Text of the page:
Adventures in Coastal Living – Some Hot!

<p class="has-drop-cap" value="<amp-fit-text layout="fixed-height" min-font-size="6" max-font-size="72" height="80">Long before we had verification of climate change, my wife, her mother and aunt would fan themselves cool and utter a sound and phrase that I have never heard away from coastal Maine. It's a slight gasp made on inhalation followed an exclamatory expression. In this case," (a small gasp)_-huh. Some hot." It can be phrased as a statement or as a very faint, barely noticeable question. A fanning gesture frequently accompanied it. Long before we had verification of climate change, my wife, her mother and aunt would fan themselves cool and utter a sound and phrase that I have never heard away from coastal Maine. It’s a slight gasp made on inhalation followed an exclamatory expression. In this case,” (a small gasp)_-huh. Some hot.” It can be phrased as a statement or as a very faint, barely noticeable question. A fanning gesture frequently accompanied it. 

On the last several extended trips Down East, I’ve noticed that regionalisms and local words and terms seem to be in retreat. The three ladies I was talking about grew up before standard TV English and pronunciation swamped the hundreds of regional variations of English found in New England.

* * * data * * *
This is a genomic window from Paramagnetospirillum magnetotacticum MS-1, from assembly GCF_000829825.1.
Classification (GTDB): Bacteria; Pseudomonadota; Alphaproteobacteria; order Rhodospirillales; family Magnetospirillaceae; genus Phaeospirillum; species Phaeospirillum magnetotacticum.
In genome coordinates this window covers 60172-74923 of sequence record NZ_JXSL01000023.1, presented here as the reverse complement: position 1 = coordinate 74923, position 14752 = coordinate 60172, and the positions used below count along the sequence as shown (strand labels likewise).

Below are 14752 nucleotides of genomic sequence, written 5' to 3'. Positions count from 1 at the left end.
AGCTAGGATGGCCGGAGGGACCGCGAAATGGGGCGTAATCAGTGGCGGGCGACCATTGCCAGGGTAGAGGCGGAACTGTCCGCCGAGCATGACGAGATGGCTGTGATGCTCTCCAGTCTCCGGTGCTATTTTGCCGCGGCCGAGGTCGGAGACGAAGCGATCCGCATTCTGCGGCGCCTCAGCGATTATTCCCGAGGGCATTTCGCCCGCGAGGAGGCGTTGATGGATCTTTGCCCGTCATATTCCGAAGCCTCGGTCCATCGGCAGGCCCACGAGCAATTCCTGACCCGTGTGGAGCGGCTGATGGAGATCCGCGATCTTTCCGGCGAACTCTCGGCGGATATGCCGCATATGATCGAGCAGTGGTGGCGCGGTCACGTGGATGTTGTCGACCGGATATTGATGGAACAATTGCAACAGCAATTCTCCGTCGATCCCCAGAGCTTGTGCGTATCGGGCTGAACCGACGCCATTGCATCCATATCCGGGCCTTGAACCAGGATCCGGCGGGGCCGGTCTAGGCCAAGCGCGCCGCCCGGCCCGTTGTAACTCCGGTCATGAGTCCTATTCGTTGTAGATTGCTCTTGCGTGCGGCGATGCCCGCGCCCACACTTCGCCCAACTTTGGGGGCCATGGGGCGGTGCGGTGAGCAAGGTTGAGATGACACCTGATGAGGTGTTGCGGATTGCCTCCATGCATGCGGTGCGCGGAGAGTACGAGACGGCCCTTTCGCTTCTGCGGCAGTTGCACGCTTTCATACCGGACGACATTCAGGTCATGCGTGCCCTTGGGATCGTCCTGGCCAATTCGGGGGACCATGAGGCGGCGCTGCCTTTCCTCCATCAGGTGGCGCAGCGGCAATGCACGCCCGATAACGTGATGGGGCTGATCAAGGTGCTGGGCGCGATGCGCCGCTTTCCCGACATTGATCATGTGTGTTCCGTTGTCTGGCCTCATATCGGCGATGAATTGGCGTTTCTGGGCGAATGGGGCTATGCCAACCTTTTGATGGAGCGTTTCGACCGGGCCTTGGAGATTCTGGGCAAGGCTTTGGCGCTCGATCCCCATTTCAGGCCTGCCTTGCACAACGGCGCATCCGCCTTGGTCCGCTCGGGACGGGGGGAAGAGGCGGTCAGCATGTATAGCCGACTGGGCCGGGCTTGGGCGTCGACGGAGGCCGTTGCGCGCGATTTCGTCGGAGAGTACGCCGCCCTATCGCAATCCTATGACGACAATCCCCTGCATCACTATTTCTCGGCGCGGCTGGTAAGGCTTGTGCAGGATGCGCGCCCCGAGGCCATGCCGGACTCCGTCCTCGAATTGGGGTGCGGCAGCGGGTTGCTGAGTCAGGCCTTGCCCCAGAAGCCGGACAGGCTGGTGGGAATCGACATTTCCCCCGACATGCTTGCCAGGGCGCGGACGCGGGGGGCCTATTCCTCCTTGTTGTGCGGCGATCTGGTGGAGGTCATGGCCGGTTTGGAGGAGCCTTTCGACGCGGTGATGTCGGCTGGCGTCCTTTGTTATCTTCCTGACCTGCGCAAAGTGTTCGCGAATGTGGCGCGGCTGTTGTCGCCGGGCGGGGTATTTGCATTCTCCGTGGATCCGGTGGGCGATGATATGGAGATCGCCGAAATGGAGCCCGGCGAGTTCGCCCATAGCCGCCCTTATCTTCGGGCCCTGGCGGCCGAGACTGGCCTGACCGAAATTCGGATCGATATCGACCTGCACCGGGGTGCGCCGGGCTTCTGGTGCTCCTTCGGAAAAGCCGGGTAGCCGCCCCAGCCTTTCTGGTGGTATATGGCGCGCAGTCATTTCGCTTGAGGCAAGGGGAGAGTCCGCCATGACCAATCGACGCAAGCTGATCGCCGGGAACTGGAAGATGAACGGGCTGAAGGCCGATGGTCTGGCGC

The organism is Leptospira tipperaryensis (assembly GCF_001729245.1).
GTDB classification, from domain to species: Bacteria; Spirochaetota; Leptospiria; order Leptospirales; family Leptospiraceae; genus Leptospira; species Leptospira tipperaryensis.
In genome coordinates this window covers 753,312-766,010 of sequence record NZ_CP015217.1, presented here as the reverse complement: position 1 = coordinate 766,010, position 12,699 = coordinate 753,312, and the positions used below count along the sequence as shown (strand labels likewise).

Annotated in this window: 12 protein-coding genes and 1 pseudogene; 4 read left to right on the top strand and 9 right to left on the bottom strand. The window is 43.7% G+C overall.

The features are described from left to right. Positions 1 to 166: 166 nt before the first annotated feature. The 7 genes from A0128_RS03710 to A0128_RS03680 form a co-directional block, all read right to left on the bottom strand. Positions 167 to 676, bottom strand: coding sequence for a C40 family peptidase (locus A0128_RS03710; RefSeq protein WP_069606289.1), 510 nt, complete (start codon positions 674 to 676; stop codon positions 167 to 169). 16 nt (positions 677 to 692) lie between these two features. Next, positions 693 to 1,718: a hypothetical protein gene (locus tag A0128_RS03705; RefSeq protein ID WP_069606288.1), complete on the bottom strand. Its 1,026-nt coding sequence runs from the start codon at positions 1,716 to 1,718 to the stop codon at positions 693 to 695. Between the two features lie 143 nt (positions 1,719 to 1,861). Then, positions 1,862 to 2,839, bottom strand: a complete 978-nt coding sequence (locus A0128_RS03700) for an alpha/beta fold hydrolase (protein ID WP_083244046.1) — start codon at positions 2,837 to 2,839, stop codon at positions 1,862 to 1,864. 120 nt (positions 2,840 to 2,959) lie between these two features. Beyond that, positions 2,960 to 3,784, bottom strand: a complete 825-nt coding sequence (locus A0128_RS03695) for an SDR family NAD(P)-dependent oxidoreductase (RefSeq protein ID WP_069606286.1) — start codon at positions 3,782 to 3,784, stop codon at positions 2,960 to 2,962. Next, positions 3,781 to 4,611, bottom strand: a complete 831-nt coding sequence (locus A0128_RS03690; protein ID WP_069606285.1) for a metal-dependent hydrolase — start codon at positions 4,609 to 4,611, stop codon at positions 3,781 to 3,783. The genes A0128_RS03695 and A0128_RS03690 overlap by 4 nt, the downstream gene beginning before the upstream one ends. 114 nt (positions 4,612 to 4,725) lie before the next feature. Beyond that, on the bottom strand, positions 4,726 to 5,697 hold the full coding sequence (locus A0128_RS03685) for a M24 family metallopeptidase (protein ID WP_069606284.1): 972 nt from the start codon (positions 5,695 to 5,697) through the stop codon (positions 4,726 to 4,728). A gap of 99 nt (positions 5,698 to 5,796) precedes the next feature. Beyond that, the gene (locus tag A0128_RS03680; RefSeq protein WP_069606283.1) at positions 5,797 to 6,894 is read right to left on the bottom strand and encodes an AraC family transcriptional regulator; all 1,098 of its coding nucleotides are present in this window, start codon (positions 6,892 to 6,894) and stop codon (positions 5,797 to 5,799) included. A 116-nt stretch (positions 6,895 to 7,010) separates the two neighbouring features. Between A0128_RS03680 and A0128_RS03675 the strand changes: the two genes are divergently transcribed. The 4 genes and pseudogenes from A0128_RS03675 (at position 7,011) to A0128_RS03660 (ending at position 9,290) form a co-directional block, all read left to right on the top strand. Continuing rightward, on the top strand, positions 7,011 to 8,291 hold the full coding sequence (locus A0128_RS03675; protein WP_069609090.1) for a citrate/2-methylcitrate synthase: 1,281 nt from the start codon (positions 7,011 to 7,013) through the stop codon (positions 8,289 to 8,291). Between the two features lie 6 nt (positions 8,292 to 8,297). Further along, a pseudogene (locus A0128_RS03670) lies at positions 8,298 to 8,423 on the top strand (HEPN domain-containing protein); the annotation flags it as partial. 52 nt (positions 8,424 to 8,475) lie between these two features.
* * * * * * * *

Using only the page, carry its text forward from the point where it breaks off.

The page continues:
Ten years ago, I was waiting for the sun to rise over Naskeag Point on the Blue Hill peninsula. I was waiting to take video for a project I was doing for a client. Somewhere in the fog near me were two fishermen. They were oblivious to my presence and chatting in coastal English. When the sun rose and burnt off enough of the fog that we could see each other, they greeted me in rather plain Television English.

I’ve come to miss the local and regional things I’ve picked up over the years. When my kids look at me oddly and ask what do I mean, I patiently explain what a “cat run across the field cousin” is, or what it means to go somewhere by going ’round Robinhood’s barn.

Please, If you speak a local English variant, hold onto it, cherish it and make sure your kids learn it. Don’t allow the “standard” to swamp the individual beauty of your voice.

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